Feb. 19, 2009

Notre Dame, Ind – Big Brothers Big Sisters has named two-time monogram winner Jim Roolf America’s Big Citizen, 2009. Roolf, who played football for the Irish in 1971-72, is the winner of an online contest held last month in recognition of Mentoring Month. The contest allowed individuals from across the country to nominate and vote for Big-hearted Americans that are doing remarkable work to help children in their communities.

Lisa Morel Las, CEO of the local Big Brothers Big Sisters agency of Joliet, Ill., told the Herald News, “Jim’s leadership in our community truly does make a difference for the children and the whole community.”

Roolf, president of Joliet’s First Midwest Bank, is currently involved in many projects to improve the lives of children and families in Joliet. His efforts are focused on improving low-income housing and transportation for families in need.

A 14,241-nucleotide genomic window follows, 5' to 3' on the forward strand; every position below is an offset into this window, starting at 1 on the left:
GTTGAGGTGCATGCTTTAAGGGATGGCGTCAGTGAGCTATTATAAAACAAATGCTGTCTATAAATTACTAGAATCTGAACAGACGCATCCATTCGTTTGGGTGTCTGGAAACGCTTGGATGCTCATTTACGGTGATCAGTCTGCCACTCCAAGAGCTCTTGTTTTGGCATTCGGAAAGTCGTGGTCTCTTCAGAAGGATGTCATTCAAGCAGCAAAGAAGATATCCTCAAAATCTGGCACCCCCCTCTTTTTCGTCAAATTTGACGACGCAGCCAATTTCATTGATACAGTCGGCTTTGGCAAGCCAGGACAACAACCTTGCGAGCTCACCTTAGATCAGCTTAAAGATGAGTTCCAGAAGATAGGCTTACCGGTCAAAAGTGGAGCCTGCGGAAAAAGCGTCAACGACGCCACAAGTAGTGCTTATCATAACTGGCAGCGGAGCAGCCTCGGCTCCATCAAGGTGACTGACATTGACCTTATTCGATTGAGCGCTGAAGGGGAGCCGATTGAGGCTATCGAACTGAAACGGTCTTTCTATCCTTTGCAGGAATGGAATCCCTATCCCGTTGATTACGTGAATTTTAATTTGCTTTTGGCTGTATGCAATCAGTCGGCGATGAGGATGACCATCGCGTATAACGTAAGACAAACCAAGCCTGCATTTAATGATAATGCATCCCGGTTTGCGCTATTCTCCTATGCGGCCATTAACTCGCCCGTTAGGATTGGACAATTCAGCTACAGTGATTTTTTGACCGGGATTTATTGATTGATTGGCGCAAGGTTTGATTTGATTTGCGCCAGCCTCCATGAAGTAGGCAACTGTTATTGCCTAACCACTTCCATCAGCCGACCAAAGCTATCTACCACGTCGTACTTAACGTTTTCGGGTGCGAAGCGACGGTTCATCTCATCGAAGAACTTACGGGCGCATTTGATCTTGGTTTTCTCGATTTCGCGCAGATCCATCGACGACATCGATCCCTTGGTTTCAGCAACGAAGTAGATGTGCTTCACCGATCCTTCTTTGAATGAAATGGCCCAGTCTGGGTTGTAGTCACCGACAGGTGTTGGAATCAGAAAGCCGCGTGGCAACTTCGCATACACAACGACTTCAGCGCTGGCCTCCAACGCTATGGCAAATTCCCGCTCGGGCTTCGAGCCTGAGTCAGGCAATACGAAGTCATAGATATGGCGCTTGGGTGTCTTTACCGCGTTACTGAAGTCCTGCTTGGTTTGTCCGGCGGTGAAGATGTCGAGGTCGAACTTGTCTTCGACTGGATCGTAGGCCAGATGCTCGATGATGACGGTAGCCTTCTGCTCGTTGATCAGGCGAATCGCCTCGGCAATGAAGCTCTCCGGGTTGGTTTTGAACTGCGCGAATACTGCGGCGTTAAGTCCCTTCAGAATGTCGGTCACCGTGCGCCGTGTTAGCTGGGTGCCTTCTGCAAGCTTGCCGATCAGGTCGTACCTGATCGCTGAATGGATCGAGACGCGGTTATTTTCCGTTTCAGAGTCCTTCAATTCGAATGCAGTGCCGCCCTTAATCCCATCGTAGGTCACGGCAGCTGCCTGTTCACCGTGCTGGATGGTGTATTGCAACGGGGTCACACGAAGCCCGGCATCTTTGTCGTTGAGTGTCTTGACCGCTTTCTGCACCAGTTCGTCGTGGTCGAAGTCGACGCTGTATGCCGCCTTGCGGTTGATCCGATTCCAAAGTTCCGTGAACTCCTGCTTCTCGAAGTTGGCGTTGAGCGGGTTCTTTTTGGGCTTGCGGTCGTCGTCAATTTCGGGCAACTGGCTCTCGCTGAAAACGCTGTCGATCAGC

Roolf headed a campaign to raise money for a new Big Brothers Big Sisters building that will serve the Joliet community. He has served on countless boards and led numerous philanthropic initiatives that benefit underprivileged children.

His interest in philanthropy doesn’t stop there. Through his annual donations, Roolf is also leaving a legacy at Notre Dame. He is a member of the Rockne Heritage Fund and its recognition society, the Director’s Circle. Founded in 2002, the Rockne Heritage Fund is the first athletics annual fund at Notre Dame and has already experienced tremendous success. Expendable dollars raised through this fund are directed toward scholarships for Irish student-athletes in all 26 varsity sports.

Maureen McNamara, Executive Director of the Rockne Heritage Fund and Athletics External Affairs, is especially proud to have Roolf and many of his fellow monogram winners, supporting the fund. She said, “It is wonderful to hear about the great work Jim is doing with Big Brothers Big Sisters; a former student-athlete who continues to give back to his alma mater, his community and the world. He is an inspiration to all of us.

In Roolf’s two seasons with the Irish, Notre Dame went 16-5. He graduated in 1973 with a degree in sociology.

This June in Miami, Big Brothers Big Sisters will hold a dinner for Roolf in his honor.